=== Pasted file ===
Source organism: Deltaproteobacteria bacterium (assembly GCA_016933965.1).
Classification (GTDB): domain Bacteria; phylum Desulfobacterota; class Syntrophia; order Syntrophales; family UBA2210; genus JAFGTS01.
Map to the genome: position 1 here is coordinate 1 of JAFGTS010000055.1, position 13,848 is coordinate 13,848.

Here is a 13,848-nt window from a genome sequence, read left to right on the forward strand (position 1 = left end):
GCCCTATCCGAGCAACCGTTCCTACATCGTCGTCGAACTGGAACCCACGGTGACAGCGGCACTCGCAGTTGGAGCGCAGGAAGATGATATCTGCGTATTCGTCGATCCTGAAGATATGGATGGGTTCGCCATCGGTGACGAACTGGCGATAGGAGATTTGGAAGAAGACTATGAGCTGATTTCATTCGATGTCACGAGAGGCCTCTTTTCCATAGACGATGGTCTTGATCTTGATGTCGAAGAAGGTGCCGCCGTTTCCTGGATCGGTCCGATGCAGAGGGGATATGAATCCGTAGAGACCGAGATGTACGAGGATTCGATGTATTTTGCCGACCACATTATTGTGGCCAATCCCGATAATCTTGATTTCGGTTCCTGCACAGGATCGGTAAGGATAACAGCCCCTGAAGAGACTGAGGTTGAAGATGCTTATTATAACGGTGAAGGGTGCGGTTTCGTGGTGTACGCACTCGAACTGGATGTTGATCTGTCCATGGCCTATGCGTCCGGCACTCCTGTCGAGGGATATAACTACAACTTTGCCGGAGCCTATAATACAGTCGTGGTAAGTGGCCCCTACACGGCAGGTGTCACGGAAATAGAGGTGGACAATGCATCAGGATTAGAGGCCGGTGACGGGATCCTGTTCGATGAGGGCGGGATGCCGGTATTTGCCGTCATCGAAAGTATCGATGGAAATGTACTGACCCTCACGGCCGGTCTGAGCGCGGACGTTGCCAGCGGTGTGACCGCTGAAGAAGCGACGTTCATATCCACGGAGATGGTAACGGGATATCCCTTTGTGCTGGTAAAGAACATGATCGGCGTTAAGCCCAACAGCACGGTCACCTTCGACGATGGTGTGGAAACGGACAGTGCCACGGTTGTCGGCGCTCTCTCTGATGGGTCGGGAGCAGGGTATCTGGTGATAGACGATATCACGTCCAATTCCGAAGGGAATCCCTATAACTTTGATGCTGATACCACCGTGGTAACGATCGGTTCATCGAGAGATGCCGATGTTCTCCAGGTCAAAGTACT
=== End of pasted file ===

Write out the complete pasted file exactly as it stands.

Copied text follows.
Source organism: Deltaproteobacteria bacterium (assembly GCA_016933965.1).
Classification (GTDB): domain Bacteria; phylum Desulfobacterota; class Syntrophia; order Syntrophales; family UBA2210; genus JAFGTS01.
Map to the genome: position 1 here is coordinate 1 of JAFGTS010000055.1, position 13,848 is coordinate 13,848.

Here is a 13,848-nt window from a genome sequence, read left to right on the forward strand (position 1 = left end):
GCCCTATCCGAGCAACCGTTCCTACATCGTCGTCGAACTGGAACCCACGGTGACAGCGGCACTCGCAGTTGGAGCGCAGGAAGATGATATCTGCGTATTCGTCGATCCTGAAGATATGGATGGGTTCGCCATCGGTGACGAACTGGCGATAGGAGATTTGGAAGAAGACTATGAGCTGATTTCATTCGATGTCACGAGAGGCCTCTTTTCCATAGACGATGGTCTTGATCTTGATGTCGAAGAAGGTGCCGCCGTTTCCTGGATCGGTCCGATGCAGAGGGGATATGAATCCGTAGAGACCGAGATGTACGAGGATTCGATGTATTTTGCCGACCACATTATTGTGGCCAATCCCGATAATCTTGATTTCGGTTCCTGCACAGGATCGGTAAGGATAACAGCCCCTGAAGAGACTGAGGTTGAAGATGCTTATTATAACGGTGAAGGGTGCGGTTTCGTGGTGTACGCACTCGAACTGGATGTTGATCTGTCCATGGCCTATGCGTCCGGCACTCCTGTCGAGGGATATAACTACAACTTTGCCGGAGCCTATAATACAGTCGTGGTAAGTGGCCCCTACACGGCAGGTGTCACGGAAATAGAGGTGGACAATGCATCAGGATTAGAGGCCGGTGACGGGATCCTGTTCGATGAGGGCGGGATGCCGGTATTTGCCGTCATCGAAAGTATCGATGGAAATGTACTGACCCTCACGGCCGGTCTGAGCGCGGACGTTGCCAGCGGTGTGACCGCTGAAGAAGCGACGTTCATATCCACGGAGATGGTAACGGGATATCCCTTTGTGCTGGTAAAGAACATGATCGGCGTTAAGCCCAACAGCACGGTCACCTTCGACGATGGTGTGGAAACGGACAGTGCCACGGTTGTCGGCGCTCTCTCTGATGGGTCGGGAGCAGGGTATCTGGTGATAGACGATATCACGTCCAATTCCGAAGGGAATCCCTATAACTTTGATGCTGATACCACCGTGGTAACGATCGGTTCATCGAGAGATGCCGATGTTCTCCAGGTCAAAGTACT